Instantaneous healing of a severe concussion
I was spending my summer in Colorado playing polocrosse, which is very similar to polo and lacrosse, but on horseback. During our first game in a three-day tournament, I was hit from the left side and fell off my horse, knocking my head on the ground.
I felt like I’d been hit by a train. My vision became blurry and pixelated, and I could feel that I was losing consciousness.
This might not seem like a time when I had a choice about how to feel or how my body was responding to the fall. But I’ve learned from attending Christian Science Sunday School that in any situation I always have a choice. My choice is between what I know to be true about God and what appears to be true according to the five physical senses. Starting from the basis that God is good, present everywhere, and all-powerful, I can reject anything that says that something other than good is going on.
As I felt myself about to lose consciousness, I knew I had a decision to make.
So as I felt myself about to lose consciousness, I knew I had a decision to make. I could let this feeling overtake me, or I could turn to my loving Parent, my Father-Mother God, to feel and know His, Her, care. I made the conscious decision to hold on to what I knew to be true about God and about me as His, Her, loved child.
As I fought to stay awake, I also remembered Mary Baker Eddy’s poem “Love,” which talks about God’s protective, mothering love (see Poems, p. 6 ). It dawned on me that there had never been a moment when God, Love, hadn’t been there. When it appeared I’d fallen off my horse, Love was there. And Love was also here now. This realization brought me great comfort, and I was overcome with peace.
I didn’t lose consciousness, and in fact, after a few minutes I was able to stand up and walk over to the bleachers on the main field. I took a nap and woke up to find my dad talking to my mom on the phone. He was telling her what had happened and that the paramedics had said I’d gotten a grade 3 concussion, which is considered a major concussion. However, what no one could understand was how this condition seemed to have disappeared, along with all the symptoms.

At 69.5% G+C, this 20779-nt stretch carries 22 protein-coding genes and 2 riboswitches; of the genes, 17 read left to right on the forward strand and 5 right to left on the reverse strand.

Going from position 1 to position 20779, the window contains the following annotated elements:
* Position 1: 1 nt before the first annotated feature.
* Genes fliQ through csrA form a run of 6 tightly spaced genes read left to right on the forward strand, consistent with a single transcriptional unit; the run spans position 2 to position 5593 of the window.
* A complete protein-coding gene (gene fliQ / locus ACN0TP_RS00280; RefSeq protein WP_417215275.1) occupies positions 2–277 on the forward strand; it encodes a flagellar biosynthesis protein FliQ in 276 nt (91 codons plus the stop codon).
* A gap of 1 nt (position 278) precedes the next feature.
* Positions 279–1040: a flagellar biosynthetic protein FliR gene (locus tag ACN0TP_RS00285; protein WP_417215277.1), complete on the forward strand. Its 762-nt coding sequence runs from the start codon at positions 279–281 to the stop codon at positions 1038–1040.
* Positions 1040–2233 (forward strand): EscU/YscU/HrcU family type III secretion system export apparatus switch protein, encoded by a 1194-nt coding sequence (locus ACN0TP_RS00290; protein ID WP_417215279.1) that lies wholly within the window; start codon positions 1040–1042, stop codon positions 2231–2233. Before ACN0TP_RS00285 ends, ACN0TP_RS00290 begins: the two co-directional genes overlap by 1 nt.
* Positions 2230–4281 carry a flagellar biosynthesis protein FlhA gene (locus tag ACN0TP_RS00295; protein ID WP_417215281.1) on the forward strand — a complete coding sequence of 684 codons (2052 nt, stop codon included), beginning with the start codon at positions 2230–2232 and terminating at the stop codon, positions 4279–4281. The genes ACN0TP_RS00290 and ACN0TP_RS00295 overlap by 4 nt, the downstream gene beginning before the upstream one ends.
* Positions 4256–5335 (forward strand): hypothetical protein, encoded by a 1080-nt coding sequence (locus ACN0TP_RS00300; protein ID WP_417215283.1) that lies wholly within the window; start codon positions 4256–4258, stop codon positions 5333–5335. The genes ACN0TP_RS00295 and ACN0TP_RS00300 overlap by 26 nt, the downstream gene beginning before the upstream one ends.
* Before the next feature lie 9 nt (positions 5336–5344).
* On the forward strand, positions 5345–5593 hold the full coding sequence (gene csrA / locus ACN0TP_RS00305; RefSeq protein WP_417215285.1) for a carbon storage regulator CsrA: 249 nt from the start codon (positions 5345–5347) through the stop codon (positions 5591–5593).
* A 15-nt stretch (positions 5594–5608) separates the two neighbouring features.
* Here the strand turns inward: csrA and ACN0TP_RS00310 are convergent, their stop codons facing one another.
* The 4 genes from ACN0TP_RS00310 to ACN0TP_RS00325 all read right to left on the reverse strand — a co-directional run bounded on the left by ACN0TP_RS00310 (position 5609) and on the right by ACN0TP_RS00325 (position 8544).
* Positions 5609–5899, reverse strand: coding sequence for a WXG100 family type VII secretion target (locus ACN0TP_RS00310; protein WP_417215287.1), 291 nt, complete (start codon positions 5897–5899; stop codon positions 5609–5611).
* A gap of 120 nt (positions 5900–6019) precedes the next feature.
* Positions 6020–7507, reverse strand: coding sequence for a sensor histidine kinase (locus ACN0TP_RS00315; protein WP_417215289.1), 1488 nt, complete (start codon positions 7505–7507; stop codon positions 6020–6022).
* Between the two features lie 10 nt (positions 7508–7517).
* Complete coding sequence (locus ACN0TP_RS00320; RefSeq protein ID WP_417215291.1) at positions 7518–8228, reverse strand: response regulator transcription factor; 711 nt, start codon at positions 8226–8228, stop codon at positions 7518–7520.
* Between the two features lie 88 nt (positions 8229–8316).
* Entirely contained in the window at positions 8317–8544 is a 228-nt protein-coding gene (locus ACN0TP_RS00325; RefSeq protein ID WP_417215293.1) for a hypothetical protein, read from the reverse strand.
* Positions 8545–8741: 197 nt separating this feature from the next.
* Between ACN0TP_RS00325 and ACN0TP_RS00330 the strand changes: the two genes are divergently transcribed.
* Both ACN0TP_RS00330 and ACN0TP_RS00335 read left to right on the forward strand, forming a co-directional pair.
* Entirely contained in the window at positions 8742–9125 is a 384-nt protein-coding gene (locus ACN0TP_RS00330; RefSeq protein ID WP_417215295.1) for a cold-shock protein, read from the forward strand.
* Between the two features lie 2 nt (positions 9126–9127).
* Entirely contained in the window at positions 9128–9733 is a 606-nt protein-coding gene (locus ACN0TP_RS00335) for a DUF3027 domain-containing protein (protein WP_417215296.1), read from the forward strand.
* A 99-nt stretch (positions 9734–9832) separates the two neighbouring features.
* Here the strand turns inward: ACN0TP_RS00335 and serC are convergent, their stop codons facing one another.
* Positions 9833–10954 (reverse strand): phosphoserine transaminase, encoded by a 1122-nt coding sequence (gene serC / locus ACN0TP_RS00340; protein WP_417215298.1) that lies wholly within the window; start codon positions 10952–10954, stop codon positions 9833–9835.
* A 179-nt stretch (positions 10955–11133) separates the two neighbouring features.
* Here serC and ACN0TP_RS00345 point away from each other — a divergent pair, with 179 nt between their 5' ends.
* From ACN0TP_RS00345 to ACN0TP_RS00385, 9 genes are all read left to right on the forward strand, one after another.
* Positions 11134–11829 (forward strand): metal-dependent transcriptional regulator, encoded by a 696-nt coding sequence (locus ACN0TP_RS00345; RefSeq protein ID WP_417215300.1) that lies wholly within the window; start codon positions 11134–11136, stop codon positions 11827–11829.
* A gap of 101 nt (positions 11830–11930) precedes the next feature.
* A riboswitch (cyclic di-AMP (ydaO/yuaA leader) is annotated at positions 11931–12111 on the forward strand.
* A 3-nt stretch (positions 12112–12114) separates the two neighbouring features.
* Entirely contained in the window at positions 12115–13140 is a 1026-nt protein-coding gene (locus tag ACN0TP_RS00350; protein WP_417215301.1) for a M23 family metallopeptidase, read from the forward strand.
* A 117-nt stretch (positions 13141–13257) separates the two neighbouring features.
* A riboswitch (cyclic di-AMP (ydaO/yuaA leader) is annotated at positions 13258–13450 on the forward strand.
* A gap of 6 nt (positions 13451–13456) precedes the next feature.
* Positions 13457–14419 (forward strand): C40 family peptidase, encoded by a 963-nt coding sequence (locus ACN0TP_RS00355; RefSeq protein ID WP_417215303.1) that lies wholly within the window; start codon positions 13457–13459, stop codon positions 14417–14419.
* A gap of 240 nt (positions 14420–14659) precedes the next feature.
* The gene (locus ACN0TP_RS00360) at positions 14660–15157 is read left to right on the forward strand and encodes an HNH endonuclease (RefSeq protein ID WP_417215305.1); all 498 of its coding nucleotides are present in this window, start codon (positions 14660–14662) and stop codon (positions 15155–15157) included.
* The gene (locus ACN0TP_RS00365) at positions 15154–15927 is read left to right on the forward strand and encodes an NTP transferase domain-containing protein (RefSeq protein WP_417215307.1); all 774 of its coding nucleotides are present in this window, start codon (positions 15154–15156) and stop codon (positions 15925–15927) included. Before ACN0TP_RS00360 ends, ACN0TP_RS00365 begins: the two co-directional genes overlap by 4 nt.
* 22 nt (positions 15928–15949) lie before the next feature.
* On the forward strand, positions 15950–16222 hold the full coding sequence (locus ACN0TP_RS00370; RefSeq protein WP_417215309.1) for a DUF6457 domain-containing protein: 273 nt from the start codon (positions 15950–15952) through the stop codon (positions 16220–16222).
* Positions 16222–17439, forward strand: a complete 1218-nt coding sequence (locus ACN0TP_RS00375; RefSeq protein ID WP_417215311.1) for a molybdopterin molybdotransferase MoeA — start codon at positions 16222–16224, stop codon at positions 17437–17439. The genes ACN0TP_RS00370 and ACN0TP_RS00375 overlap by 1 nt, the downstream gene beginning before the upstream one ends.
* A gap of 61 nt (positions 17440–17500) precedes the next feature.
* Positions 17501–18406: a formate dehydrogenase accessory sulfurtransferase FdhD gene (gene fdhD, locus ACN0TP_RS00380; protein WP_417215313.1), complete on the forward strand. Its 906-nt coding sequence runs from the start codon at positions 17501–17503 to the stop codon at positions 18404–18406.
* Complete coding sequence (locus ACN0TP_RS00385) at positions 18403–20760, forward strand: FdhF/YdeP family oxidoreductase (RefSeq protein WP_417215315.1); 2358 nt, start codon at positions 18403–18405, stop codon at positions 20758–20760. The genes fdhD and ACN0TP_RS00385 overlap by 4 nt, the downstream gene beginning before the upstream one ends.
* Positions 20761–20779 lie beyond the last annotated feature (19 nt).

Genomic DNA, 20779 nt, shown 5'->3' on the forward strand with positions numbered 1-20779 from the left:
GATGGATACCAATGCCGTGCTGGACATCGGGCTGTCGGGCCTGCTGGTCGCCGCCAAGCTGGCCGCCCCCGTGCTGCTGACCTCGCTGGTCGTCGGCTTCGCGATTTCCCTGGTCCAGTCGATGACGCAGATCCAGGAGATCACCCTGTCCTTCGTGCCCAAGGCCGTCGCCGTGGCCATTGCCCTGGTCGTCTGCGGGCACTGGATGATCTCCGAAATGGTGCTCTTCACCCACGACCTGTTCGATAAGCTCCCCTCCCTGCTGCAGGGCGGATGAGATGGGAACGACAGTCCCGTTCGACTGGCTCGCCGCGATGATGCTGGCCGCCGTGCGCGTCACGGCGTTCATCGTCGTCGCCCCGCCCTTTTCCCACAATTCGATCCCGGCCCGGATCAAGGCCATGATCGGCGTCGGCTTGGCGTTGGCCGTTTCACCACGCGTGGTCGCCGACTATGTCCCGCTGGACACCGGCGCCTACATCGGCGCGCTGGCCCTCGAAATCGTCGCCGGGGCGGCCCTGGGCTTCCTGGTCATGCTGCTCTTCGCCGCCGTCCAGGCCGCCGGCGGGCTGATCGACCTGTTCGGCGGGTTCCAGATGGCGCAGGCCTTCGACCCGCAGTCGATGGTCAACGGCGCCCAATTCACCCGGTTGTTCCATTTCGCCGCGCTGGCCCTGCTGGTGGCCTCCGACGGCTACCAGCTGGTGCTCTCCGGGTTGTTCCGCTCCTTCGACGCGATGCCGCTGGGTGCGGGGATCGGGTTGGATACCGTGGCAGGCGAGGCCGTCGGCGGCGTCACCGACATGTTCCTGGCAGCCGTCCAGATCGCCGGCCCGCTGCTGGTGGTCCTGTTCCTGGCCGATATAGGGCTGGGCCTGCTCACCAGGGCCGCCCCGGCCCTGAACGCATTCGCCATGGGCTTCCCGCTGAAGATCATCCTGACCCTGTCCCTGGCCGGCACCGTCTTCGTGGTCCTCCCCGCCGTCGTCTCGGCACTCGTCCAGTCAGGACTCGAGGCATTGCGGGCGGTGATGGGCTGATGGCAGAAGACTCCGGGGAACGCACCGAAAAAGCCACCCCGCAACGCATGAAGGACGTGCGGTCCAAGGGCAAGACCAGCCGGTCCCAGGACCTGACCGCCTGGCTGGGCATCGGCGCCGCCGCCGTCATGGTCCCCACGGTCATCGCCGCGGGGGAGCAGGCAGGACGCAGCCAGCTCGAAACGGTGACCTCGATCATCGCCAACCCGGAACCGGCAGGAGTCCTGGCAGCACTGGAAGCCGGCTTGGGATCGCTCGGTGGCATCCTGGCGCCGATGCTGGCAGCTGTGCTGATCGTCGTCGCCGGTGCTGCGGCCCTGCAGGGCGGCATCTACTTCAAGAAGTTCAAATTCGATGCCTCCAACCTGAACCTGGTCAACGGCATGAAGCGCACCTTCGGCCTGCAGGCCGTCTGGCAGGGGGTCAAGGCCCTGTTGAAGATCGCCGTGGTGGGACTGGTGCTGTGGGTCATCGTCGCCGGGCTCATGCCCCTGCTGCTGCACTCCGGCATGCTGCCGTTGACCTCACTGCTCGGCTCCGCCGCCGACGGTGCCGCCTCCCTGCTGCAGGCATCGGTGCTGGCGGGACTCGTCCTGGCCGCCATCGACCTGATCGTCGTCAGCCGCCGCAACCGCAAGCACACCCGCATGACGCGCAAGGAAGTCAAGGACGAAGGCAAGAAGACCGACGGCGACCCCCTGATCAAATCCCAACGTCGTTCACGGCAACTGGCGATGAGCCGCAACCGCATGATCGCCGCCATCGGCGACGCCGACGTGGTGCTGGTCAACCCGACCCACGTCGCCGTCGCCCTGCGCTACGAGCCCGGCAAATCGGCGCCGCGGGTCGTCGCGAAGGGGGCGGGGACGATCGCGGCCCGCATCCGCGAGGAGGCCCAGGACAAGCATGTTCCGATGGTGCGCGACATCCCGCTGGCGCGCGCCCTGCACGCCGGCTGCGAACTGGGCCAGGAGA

It was true. I felt fine. I sat up with ease and walked over to the camp where our team’s stuff was set up. For the next four hours, I walked around and packed up camp with complete freedom. I didn’t have any more effects from the concussion—that day or at any time after that. The next day I did wake up to a few feelings of discomfort, but after my mom asked a Christian Science practitioner to pray for me, I was able to continue the day with my group and experienced no further effects.
I began explaining that I’d been healed of the concussion through Christian Science.
But the story doesn’t end there. Two weeks later, at another tournament, I was greeted by a woman whom I’d been playing against two weeks earlier when I’d fallen. She noticed I was back up and playing and commented that she was quite surprised to see me riding again.
I’m usually pretty quiet about being a Christian Scientist. But she seemed so intrigued that I began explaining that I’d been healed of the concussion through Christian Science. We talked all the way through dinner and late into the night. She asked all kinds of questions, and I answered them the best I could and shared what I knew.
We continued the conversation over the next day or so, but over the school year I lost touch with her. Then, the following summer I returned to the tournament and ran into this woman once again. At dinner she explained that she’d gone home after our conversation and discovered there was a Christian Science Reading Room just down the street from her house. She’d bought a copy of Science and Health with Key to the Scriptures by Mary Baker Eddy and was now regularly attending a local branch Church of Christ, Scientist. She told me that she and her husband had already experienced their own healings!
I’m so grateful for the way my healing helped someone else discover more about God’s healing power through Christian Science.